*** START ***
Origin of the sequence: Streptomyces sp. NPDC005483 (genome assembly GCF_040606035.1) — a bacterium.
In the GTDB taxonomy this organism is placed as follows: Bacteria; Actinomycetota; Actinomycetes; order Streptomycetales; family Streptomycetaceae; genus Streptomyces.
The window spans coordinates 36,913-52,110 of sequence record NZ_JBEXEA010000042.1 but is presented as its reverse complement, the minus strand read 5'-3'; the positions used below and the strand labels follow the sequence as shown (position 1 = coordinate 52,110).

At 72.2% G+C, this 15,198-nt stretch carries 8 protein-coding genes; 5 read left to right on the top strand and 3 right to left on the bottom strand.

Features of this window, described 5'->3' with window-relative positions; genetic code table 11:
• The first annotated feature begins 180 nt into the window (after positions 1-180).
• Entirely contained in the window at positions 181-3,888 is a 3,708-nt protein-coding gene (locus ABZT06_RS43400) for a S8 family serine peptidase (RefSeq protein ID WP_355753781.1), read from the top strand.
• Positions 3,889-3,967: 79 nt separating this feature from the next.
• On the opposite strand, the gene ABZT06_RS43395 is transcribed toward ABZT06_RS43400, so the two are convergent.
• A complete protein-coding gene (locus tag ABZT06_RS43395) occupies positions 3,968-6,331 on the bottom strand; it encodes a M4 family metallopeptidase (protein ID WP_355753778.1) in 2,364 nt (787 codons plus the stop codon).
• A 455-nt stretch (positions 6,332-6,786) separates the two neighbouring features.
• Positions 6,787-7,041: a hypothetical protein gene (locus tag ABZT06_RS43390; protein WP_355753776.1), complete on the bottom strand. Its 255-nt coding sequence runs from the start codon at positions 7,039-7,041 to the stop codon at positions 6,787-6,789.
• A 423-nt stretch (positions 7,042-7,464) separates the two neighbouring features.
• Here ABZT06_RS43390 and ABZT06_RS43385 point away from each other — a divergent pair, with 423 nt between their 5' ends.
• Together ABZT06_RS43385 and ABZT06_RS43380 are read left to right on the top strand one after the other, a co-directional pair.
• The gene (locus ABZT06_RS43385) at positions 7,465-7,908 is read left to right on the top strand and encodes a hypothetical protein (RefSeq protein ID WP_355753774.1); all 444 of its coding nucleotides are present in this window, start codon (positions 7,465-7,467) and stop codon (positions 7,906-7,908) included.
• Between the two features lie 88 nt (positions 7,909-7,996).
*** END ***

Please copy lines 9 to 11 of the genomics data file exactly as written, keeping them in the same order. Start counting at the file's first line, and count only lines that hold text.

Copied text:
• On the opposite strand, the gene ABZT06_RS43395 is transcribed toward ABZT06_RS43400, so the two are convergent.
• A complete protein-coding gene (locus tag ABZT06_RS43395) occupies positions 3,968-6,331 on the bottom strand; it encodes a M4 family metallopeptidase (protein ID WP_355753778.1) in 2,364 nt (787 codons plus the stop codon).
• A 455-nt stretch (positions 6,332-6,786) separates the two neighbouring features.